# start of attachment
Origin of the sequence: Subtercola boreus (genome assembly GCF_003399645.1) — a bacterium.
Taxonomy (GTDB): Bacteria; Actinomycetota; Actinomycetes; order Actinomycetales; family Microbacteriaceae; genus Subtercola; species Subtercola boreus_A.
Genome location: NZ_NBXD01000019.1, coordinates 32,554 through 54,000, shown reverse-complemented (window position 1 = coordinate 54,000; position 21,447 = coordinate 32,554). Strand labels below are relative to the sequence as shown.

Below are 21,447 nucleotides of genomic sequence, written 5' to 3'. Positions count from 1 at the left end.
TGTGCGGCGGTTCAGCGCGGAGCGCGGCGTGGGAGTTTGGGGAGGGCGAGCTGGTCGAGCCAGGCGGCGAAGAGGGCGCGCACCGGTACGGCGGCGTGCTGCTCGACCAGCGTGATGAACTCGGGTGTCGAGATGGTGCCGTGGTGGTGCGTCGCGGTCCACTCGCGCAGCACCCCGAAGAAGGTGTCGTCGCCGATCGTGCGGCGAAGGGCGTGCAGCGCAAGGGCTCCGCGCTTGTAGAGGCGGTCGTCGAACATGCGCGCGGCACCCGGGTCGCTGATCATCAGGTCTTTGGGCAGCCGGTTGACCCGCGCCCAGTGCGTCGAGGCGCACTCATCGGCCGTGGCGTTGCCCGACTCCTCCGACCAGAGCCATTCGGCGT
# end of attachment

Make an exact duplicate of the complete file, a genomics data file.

Origin of the sequence: Subtercola boreus (genome assembly GCF_003399645.1) — a bacterium.
Taxonomy (GTDB): Bacteria; Actinomycetota; Actinomycetes; order Actinomycetales; family Microbacteriaceae; genus Subtercola; species Subtercola boreus_A.
Genome location: NZ_NBXD01000019.1, coordinates 32,554 through 54,000, shown reverse-complemented (window position 1 = coordinate 54,000; position 21,447 = coordinate 32,554). Strand labels below are relative to the sequence as shown.

Below are 21,447 nucleotides of genomic sequence, written 5' to 3'. Positions count from 1 at the left end.
TGTGCGGCGGTTCAGCGCGGAGCGCGGCGTGGGAGTTTGGGGAGGGCGAGCTGGTCGAGCCAGGCGGCGAAGAGGGCGCGCACCGGTACGGCGGCGTGCTGCTCGACCAGCGTGATGAACTCGGGTGTCGAGATGGTGCCGTGGTGGTGCGTCGCGGTCCACTCGCGCAGCACCCCGAAGAAGGTGTCGTCGCCGATCGTGCGGCGAAGGGCGTGCAGCGCAAGGGCTCCGCGCTTGTAGAGGCGGTCGTCGAACATGCGCGCGGCACCCGGGTCGCTGATCATCAGGTCTTTGGGCAGCCGGTTGACCCGCGCCCAGTGCGTCGAGGCGCACTCATCGGCCGTGGCGTTGCCCGACTCCTCCGACCAGAGCCATTCGGCGT